Disclosure: We may get commissions for purchases made through links in this post.
How do you envision your perfect shower? With so many available options in shower tiles, making plans for your newly remodeled shower will go much smoother if you make a few critical decisions beforehand. Whether you decide to take on the job alone or hire a contractor, many questions will need to be answered. One of those questions is, "Should my shower drain match the tiles?" We have researched this topic and several other closely related topics to bring you information related to shower tile for a shower that will suit you and all of your needs.
Shower tile should not necessarily match the drain for functional purposes, but coordinating the shower's wall tile with the floor or drain tile can add a sleek modern touch. While there is no explicit rule to whether your shower drain should match your tile, several factors are considered. When deciding whether or not to cover the walls with the same tile as the drain floor, you will want to think about the following:
- Structures already in place
- Ease of installation
Along with the four items discussed above, several other related questions may come up throughout the course of your project. Should the drain and surrounding tile be flush? What size drain should I use? How do I tile around my existing drain? How do I clean around my drain if removing it is not an option? For answers to all of these questions, and informative discussion of many aspects of shower tile, just keep reading!
How to Coordinate A Shower Drain with Tile
Larger tiles tend to be more slippery when wet. Unless a slip-resistant tile is used or the tile is specially treated with a non-slip coating, larger tile can lead to falls and injuries. Smaller tile, with less space between grout lines, provides a safer, less slippery surface for your shower. If larger tiles provide the look you desire for your shower space, anti-slip stickers are available as an alternative to special tile or tile treatments.
However, any size tile can cause safety hazards with water pooling in spots if there are high or low spots when the tile is not completely even. Ensuring an even surface before starting your project will ensure a smooth, safe surface.
While a cohesive look to your shower walls and shower floor may seem appealing initially, don't completely rule out coordinating bigger wall tiles with smaller floor tiles. Small tiles on the floor of showers may be better for safety, but for several reasons are not the best option for wall coverage. Because there are fewer grout lines, large tiles 12" in size or larger are recommended for use on walls to make your shower seem more spacious. Small tiles on the wall can make the space seem busy and cramped, in addition to likely being a tedious job.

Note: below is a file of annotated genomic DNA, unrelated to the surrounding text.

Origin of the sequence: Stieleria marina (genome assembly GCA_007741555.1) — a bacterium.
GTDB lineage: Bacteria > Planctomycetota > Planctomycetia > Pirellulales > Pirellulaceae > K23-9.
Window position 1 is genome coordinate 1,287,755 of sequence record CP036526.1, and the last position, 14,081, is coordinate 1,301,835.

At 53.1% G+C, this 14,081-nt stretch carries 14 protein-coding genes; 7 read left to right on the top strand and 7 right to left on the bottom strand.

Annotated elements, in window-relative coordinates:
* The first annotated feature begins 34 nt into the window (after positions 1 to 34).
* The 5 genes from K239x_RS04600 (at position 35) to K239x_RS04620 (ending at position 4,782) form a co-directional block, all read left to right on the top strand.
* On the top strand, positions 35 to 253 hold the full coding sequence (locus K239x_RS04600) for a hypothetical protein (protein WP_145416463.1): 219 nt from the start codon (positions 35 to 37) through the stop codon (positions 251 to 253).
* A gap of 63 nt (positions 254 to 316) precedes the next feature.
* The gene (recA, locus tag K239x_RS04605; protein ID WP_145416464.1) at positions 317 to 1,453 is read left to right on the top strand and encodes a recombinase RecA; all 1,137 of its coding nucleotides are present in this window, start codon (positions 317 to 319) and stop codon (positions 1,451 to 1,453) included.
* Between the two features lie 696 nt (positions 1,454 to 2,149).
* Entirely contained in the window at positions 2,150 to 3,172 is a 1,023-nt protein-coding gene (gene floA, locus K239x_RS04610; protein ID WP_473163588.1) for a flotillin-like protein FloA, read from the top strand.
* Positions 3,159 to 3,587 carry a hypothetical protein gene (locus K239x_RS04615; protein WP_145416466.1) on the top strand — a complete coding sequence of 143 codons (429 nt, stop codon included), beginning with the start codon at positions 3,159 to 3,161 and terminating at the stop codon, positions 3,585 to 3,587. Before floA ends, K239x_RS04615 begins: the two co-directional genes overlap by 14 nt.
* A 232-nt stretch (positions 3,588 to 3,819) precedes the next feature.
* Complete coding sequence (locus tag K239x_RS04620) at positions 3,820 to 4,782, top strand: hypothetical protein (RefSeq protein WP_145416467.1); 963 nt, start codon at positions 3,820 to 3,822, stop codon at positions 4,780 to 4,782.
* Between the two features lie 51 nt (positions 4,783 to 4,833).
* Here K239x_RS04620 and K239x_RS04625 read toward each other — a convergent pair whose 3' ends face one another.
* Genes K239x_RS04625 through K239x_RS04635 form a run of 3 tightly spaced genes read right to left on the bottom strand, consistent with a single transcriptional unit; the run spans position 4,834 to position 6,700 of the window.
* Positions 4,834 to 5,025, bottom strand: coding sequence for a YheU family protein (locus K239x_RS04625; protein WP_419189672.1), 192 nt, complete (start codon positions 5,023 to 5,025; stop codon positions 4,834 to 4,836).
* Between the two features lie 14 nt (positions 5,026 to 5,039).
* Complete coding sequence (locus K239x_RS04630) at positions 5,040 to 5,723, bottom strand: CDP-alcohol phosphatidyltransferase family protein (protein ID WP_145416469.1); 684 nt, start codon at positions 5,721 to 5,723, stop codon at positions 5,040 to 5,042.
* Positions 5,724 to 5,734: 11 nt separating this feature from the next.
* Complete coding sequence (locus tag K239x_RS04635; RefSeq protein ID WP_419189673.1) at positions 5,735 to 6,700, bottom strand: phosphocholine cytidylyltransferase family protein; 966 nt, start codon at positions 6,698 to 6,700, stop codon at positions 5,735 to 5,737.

For an alternative look, consider contrasting traditional large wall tiles with a smaller bold patterned tile for your shower floor. Turning tiles on their sides can create a fun spin on the normal square tile. Mixing and matching tiles is also a great way to achieve a new, modern look and incorporate small and large tiles into your shower space.
Consider an alternative drain that a tile used for the shower floor is placed into to create a sleek, uninterrupted look for your shower floor. The tile drain "disappears" into the rest of the tiled floor.
Structures in place
When remodeling a shower, structures that may already be in place need to be considered. Whether it is existing walls, a drain, or plumbing that cannot be removed or that you wish to keep, provisions must be made to compensate for existing structures. Planning must be done before remodeling around any existing structures. Research how to accommodate your particular existing structures before beginning your project.
If they are the right size, drains already in place can be tiled around without much difficulty. If wall tile is in place and you wish to retile the floor, care should be taken to ensure that the floor tile coordinates somewhat with the tile already in place and will fit with the existing wall tile.